LPM Online

May 8, 2001

Contents

  1. Upcoming Events
  2. Libertarians Kickoff Petition Drive to Restore Ballot Status
  3. Petitions Filed to Overturn Eastpointe "Living Wage"
  4. Bouwman runs for Ottawa ISD
  5. Dangerous Guns
  6. Article from LP news

  1. Upcoming Events

    May 8, 2001 - 7:00 PM
    LP of Oakland County Executive Committee Meeting. All dues-paying members are welcome. Business begins at 7:00 PM.
    Location: LPM Headquarters, 619 East Nine Mile in Hazel Park, just east of I-75.
    Contact: Chris Pellerito Phone: (248) 373-9411 E-mail: chair@lpocmi.org

    May 9, 2001 - 6:30 PM
    Libertarians of Macomb County monthly meeting. Drinks and dinner at 6:30 PM, business begins at 7:00 PM.
    Location: Miles World Resturant, 17689 Masonic, Fraser, MI 48026, 810-415-4500.
    Contact: Diane Barnes Phone: (810) 774-1625 E-mail: dbarnes98@aol.com

    May 10, 2001
    Deadline for submitting information for the next issue of the LPM's print newsletter, the Michigan Libertarian.
    Location: Send articles to Keith Edwards, 28960 Jane, St. Clair Shores MI 48081
    Contact: Keith Edwards Phone: (810) 777-7468 E-mail: newsletter@michiganlp.org

    May 10, 2001 - 7:00 PM
    The Ballot Access Restoration Committee meets the second and fourth Thursday every month -- until we submit petition signatures to the Bureau of Elections to be certified to once again be able to run Libertarian candidates in partisan races. All LPM members are welcome to attend and help with both the planning and execution of our petition drive.
    Location: LPMHQ, 619 E. 9 Mile, Hazel Park (just east of I-75)
    Contact: Nancy O'Brien Phone: (313) 562-5778 E-mail: nobrien321@home.com

    May 14, 2001 - 7:00 PM
    Clare-Gladwin Libertarian Party Meeting. Refreshments provided. Ballot Access Petitioning Kickoff.
    Location: Mid-Michigan Community College, Room 167.
    Contact: Ghazey Aleck Phone: (989) 386-2699 E-mail: ghazey@alecklawfirm.com

    May 14, 2001 - 7:00 PM
    LP of Livingston County invites you to our monthly meeting. Dinner is at 7 p.m. and business begins at 8 p.m.
    Location: Mexican Jones Restaurante, 675 W. Grand River, Brighton, MI.
    Contact: George Sise Phone: (734) 498-3298 E-mail: sise_george@hotmail.com

    May 15, 2001 - 7:00 PM
    Libertarians of Allegan County monthly meeting. We have news about last week-end's LPM convention, kick-off of the LPM Ballot Access Petition drive, and our upcoming fight against 2 tax hikes this year in Allegan County. Please attend. All are welcome!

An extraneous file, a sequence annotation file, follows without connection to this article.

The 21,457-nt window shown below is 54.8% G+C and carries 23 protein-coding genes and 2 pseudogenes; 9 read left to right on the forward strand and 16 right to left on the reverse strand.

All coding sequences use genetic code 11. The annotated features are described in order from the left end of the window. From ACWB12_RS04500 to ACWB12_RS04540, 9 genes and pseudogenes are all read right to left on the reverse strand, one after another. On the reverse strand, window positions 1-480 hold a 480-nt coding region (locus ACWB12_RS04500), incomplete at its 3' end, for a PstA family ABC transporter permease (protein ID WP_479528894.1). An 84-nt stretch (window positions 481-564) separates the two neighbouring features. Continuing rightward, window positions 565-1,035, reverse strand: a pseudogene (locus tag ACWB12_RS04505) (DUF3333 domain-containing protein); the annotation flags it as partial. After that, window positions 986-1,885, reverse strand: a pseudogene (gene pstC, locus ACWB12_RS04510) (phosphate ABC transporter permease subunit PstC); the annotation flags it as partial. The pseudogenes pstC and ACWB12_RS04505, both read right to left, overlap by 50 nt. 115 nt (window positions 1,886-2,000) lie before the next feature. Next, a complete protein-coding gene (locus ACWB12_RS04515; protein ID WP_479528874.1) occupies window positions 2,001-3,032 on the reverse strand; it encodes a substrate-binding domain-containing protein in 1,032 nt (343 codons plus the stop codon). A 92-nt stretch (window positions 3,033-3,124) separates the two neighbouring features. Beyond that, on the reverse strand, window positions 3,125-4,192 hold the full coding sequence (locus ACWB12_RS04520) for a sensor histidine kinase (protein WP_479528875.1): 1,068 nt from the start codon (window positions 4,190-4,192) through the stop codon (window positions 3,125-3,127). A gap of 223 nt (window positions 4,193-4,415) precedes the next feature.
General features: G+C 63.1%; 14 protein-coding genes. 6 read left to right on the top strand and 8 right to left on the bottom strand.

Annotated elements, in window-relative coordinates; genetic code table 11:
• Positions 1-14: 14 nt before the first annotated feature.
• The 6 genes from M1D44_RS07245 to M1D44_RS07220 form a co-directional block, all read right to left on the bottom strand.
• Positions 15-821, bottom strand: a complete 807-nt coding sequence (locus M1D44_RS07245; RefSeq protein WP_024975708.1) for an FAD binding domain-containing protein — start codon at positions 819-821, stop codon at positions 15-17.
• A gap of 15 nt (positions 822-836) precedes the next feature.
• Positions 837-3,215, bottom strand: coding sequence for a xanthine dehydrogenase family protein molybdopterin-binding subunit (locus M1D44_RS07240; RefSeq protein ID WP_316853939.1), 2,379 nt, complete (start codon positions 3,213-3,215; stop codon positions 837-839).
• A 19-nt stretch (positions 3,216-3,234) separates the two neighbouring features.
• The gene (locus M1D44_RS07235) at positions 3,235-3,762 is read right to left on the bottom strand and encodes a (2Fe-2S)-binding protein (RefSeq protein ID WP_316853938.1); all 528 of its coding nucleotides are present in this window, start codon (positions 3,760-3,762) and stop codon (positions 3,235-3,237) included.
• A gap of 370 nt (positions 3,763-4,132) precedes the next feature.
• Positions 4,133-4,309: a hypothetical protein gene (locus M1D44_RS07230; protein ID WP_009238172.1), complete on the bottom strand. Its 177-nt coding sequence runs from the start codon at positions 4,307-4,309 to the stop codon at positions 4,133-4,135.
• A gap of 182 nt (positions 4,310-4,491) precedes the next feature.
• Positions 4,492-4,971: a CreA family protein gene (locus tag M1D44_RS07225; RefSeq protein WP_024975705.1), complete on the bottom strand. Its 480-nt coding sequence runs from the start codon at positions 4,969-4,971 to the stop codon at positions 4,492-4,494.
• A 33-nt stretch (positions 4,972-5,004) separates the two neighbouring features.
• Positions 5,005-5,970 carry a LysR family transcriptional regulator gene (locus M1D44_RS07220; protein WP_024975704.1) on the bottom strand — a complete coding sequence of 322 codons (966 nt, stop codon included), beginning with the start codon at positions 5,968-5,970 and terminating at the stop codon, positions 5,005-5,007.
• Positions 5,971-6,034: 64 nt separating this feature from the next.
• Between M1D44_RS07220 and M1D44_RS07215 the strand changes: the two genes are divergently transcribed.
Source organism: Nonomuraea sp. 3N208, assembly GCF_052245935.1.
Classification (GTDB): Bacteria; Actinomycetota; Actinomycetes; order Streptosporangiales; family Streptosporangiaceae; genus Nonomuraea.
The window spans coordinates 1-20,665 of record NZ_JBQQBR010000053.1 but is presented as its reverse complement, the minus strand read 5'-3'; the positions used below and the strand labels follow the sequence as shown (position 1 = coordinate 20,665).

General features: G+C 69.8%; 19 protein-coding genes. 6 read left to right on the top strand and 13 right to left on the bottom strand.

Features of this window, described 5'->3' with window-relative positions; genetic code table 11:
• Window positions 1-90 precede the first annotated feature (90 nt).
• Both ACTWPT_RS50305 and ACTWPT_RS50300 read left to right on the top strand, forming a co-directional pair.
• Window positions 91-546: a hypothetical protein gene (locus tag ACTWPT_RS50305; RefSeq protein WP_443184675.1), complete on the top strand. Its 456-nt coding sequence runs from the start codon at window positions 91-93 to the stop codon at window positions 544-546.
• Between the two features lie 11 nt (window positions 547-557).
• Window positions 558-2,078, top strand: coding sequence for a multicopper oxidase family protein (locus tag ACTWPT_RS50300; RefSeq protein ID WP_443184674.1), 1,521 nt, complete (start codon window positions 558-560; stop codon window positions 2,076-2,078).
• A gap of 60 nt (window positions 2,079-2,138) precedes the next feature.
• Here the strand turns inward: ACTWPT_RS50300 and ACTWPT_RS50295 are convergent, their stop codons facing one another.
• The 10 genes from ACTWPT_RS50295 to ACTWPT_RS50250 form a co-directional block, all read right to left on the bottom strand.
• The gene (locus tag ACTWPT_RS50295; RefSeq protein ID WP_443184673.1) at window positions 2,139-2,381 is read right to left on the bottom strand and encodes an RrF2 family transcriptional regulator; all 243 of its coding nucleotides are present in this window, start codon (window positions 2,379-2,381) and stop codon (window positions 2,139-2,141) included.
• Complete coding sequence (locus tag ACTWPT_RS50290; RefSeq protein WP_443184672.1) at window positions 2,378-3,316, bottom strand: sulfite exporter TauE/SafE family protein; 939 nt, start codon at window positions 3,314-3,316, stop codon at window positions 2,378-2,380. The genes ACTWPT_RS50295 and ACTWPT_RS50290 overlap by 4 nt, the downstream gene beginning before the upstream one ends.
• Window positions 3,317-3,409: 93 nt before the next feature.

Location: Entrance to Riverfront parking is at the corner of Hubbard and Chestnut. Drive down and park behind Dockerty's. The Blue Heron is right next door to Docherty's, entrance on the riverfront.
    Contact: Rick Dutkiewicz Phone: (616) 673-5503 E-mail: rdoogie@datawise.net

    May 16, 2001
    Monthly meeting of the St. Clair County affiliate.
    Location: Figaro's is located at 1503 11th Street, Port Huron, MI 48060. TX: (810) 987-3588. Join us for dinner at 6:00 PM. Business begins at 7:00 PM.
    Contact: Richard Friend Phone: (810) 982-7178 E-mail: rfriend@advnet.net

    May 17, 2001 - 7:00 PM
    The Van Buren County Libertarian Party meeting. Food will be available at 6:30. Everyone Welcome!
    Location: CT's Restaurant, South Haven, corner of M-140 & Blue Star Highway
    Contact: Bill Bradley Phone: (616) 637-4525 E-mail: free@cybersol.com

    May 17, 2001 - 7:00 PM
    This should be an interesting meeting. Hope we see you.
    Location: CTs restaurant, South Haven (on the corner of Blue Star Highway and M-43)
    Contact: Bill Bradley Phone: (616) 637-4525 E-mail: bbradley@cybersol.com

    May 19, 2001 - 6:30 AM
    Tri-City Libertarian Party of Michigan. 6:30 PM Dinner Club 7:00 PM Guest Speaker 7:30 PM Regular business meeting
    Location: Howard Johnson at M-81 and I-75 in Saginaw, MI
    Contact: Clint Foster Phone: (517) 671-TCLP E-mail: cooljay@triton.net

    More
    For more events, see the online calendar at:
    http://www.michiganlp.org/lpmonline/events.php

  2. Libertarians Kickoff Petition Drive to Restore Ballot Status by Press Release

    5/7/00
    FOR IMMEDIATE RELEASE
    CONTACT: Tim O'Brien
    (248) 591-3733
    (313) 562-5778

    HAZEL PARK. "This is the single, most important thing we will do this year," said Libertarian Party of Michigan Executive Committee member Nancy O'Brien in announcing the official start of the party's petition drive to restore its ballot status.

    As chair of the party's Ballot Access Restoration Committee she promised the party faithful at the LPM's annual convention last weekend that she and her committee would do whatever is necessary to collect the 30,272 petition signatures needed because, she stated, "Failure is not an option."